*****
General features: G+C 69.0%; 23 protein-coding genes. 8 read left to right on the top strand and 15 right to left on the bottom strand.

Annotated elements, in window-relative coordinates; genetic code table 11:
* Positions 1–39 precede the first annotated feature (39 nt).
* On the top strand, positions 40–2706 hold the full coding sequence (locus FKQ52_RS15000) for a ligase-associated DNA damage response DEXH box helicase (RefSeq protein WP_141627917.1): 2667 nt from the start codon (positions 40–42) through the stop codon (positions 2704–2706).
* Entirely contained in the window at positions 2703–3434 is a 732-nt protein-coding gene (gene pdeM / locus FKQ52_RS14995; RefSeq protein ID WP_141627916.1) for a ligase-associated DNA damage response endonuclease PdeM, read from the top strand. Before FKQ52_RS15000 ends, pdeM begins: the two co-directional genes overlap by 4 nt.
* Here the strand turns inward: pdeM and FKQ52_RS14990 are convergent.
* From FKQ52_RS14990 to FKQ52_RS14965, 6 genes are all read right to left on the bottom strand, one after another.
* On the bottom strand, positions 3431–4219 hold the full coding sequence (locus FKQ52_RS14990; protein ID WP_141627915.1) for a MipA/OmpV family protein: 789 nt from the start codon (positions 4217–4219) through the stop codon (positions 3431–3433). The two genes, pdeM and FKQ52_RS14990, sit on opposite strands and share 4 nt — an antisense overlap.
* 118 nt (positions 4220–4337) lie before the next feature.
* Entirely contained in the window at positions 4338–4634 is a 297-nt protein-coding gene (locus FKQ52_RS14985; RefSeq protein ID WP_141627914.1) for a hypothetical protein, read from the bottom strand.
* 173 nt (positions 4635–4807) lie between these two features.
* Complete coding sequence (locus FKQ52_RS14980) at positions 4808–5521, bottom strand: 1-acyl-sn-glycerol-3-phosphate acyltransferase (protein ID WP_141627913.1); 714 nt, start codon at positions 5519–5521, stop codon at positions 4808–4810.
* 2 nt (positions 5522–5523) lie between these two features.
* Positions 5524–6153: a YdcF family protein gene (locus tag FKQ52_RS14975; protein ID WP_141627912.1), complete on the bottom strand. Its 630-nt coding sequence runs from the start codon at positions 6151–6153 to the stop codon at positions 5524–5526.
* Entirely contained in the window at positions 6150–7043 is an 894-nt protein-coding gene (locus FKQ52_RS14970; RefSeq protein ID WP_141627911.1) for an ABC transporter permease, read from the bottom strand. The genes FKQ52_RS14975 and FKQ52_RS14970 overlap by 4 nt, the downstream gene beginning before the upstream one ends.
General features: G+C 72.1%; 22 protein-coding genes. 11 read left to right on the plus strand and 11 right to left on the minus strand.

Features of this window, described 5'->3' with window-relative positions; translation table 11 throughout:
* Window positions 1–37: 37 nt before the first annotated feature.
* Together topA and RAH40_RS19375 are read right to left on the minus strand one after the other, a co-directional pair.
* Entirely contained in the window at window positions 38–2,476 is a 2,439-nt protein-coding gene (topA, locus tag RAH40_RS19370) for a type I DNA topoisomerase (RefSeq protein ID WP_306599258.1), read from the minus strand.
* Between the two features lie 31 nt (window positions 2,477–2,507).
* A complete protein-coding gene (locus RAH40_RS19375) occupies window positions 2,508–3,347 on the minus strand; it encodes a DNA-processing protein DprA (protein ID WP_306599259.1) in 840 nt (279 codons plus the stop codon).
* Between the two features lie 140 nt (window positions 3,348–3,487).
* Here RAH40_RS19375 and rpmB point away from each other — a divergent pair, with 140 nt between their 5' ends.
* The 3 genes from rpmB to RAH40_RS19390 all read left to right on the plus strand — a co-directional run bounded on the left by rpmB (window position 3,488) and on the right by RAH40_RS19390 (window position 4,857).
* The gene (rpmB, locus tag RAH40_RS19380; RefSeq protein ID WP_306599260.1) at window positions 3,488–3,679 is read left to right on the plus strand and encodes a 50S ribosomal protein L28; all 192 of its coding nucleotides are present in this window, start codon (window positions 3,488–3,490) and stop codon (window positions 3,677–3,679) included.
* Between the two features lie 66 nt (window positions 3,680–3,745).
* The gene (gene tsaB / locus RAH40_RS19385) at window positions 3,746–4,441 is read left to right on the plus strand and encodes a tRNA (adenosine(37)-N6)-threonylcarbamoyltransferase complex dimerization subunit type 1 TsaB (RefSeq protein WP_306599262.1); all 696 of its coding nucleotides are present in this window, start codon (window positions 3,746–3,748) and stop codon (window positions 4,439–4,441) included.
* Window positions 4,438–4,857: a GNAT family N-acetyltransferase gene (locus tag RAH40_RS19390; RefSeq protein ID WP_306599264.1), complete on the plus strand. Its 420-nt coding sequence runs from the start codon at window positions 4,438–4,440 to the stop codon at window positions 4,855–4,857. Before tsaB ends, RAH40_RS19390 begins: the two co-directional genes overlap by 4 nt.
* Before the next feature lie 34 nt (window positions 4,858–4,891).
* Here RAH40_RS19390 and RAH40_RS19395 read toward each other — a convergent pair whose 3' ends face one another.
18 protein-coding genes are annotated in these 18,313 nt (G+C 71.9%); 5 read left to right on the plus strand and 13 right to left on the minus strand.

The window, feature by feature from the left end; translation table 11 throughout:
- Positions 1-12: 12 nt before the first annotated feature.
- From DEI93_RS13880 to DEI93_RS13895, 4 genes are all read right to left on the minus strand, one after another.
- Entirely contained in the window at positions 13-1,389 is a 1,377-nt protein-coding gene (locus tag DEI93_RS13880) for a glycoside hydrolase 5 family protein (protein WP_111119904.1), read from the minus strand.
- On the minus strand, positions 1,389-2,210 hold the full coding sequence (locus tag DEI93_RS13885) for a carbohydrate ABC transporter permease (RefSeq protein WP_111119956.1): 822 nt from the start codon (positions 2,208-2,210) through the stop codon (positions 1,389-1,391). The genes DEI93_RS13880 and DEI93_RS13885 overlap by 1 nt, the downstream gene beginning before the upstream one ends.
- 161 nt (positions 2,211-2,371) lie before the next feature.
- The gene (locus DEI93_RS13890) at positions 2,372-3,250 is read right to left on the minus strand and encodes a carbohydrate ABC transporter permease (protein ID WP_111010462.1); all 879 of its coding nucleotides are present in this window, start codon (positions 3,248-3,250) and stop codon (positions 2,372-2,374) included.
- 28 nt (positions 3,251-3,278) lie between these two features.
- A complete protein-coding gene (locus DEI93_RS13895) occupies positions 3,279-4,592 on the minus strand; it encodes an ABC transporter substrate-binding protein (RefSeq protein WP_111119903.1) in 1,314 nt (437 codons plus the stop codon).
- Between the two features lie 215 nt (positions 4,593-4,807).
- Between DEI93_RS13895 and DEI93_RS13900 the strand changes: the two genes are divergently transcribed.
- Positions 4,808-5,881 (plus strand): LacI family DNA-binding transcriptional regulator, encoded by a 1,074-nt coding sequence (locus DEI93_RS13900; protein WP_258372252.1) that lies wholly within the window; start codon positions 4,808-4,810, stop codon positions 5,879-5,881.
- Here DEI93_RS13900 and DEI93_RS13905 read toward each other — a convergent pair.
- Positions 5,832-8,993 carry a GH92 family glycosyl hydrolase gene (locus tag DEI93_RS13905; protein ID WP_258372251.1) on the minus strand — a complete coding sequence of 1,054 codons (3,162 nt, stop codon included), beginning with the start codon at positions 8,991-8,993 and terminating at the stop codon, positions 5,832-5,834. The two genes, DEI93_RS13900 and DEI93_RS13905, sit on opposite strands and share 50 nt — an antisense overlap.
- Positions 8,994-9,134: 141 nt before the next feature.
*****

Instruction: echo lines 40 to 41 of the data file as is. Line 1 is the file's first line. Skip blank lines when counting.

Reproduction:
- 28 nt (positions 3,251-3,278) lie between these two features.
- A complete protein-coding gene (locus DEI93_RS13895) occupies positions 3,279-4,592 on the minus strand; it encodes an ABC transporter substrate-binding protein (RefSeq protein WP_111119903.1) in 1,314 nt (437 codons plus the stop codon).